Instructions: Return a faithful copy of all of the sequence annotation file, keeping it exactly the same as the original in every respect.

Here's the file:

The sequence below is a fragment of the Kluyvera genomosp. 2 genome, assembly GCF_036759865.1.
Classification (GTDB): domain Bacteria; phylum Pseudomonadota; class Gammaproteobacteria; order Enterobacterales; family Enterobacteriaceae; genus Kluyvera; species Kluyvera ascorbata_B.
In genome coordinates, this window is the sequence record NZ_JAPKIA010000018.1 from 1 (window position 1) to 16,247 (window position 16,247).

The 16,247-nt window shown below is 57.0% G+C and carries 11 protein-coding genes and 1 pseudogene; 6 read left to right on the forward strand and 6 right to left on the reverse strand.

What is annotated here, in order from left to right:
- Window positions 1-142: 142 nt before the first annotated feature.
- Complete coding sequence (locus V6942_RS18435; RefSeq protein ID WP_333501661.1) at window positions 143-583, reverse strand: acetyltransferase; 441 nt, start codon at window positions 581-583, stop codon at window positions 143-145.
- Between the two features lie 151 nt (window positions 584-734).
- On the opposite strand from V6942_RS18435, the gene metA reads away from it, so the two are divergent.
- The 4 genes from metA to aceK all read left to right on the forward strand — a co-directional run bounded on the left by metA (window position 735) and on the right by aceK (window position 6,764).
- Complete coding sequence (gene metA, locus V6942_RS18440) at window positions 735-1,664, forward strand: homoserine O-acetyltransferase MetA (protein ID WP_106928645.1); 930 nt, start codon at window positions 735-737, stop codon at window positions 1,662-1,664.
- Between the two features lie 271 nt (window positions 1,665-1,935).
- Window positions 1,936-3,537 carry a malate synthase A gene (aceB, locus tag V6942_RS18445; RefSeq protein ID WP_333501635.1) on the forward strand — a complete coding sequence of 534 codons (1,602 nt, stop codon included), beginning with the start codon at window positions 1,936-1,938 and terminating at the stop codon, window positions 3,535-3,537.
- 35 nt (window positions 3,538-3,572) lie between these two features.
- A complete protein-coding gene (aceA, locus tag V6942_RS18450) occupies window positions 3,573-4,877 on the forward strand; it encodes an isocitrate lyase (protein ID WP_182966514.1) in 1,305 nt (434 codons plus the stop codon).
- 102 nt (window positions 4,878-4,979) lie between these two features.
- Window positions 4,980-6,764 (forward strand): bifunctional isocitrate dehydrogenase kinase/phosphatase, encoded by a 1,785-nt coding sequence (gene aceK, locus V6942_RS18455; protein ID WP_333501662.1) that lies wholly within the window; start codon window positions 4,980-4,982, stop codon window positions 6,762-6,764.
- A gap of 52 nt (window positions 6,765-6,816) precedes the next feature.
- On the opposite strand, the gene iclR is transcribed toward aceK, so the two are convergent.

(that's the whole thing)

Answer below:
The sequence below is a fragment of the Kluyvera genomosp. 2 genome, assembly GCF_036759865.1.
Classification (GTDB): domain Bacteria; phylum Pseudomonadota; class Gammaproteobacteria; order Enterobacterales; family Enterobacteriaceae; genus Kluyvera; species Kluyvera ascorbata_B.
In genome coordinates, this window is the sequence record NZ_JAPKIA010000018.1 from 1 (window position 1) to 16,247 (window position 16,247).

The 16,247-nt window shown below is 57.0% G+C and carries 11 protein-coding genes and 1 pseudogene; 6 read left to right on the forward strand and 6 right to left on the reverse strand.

What is annotated here, in order from left to right:
- Window positions 1-142: 142 nt before the first annotated feature.
- Complete coding sequence (locus V6942_RS18435; RefSeq protein ID WP_333501661.1) at window positions 143-583, reverse strand: acetyltransferase; 441 nt, start codon at window positions 581-583, stop codon at window positions 143-145.
- Between the two features lie 151 nt (window positions 584-734).
- On the opposite strand from V6942_RS18435, the gene metA reads away from it, so the two are divergent.
- The 4 genes from metA to aceK all read left to right on the forward strand — a co-directional run bounded on the left by metA (window position 735) and on the right by aceK (window position 6,764).
- Complete coding sequence (gene metA, locus V6942_RS18440) at window positions 735-1,664, forward strand: homoserine O-acetyltransferase MetA (protein ID WP_106928645.1); 930 nt, start codon at window positions 735-737, stop codon at window positions 1,662-1,664.
- Between the two features lie 271 nt (window positions 1,665-1,935).
- Window positions 1,936-3,537 carry a malate synthase A gene (aceB, locus tag V6942_RS18445; RefSeq protein ID WP_333501635.1) on the forward strand — a complete coding sequence of 534 codons (1,602 nt, stop codon included), beginning with the start codon at window positions 1,936-1,938 and terminating at the stop codon, window positions 3,535-3,537.
- 35 nt (window positions 3,538-3,572) lie between these two features.
- A complete protein-coding gene (aceA, locus tag V6942_RS18450) occupies window positions 3,573-4,877 on the forward strand; it encodes an isocitrate lyase (protein ID WP_182966514.1) in 1,305 nt (434 codons plus the stop codon).
- 102 nt (window positions 4,878-4,979) lie between these two features.
- Window positions 4,980-6,764 (forward strand): bifunctional isocitrate dehydrogenase kinase/phosphatase, encoded by a 1,785-nt coding sequence (gene aceK, locus V6942_RS18455; protein ID WP_333501662.1) that lies wholly within the window; start codon window positions 4,980-4,982, stop codon window positions 6,762-6,764.
- A gap of 52 nt (window positions 6,765-6,816) precedes the next feature.
- On the opposite strand, the gene iclR is transcribed toward aceK, so the two are convergent.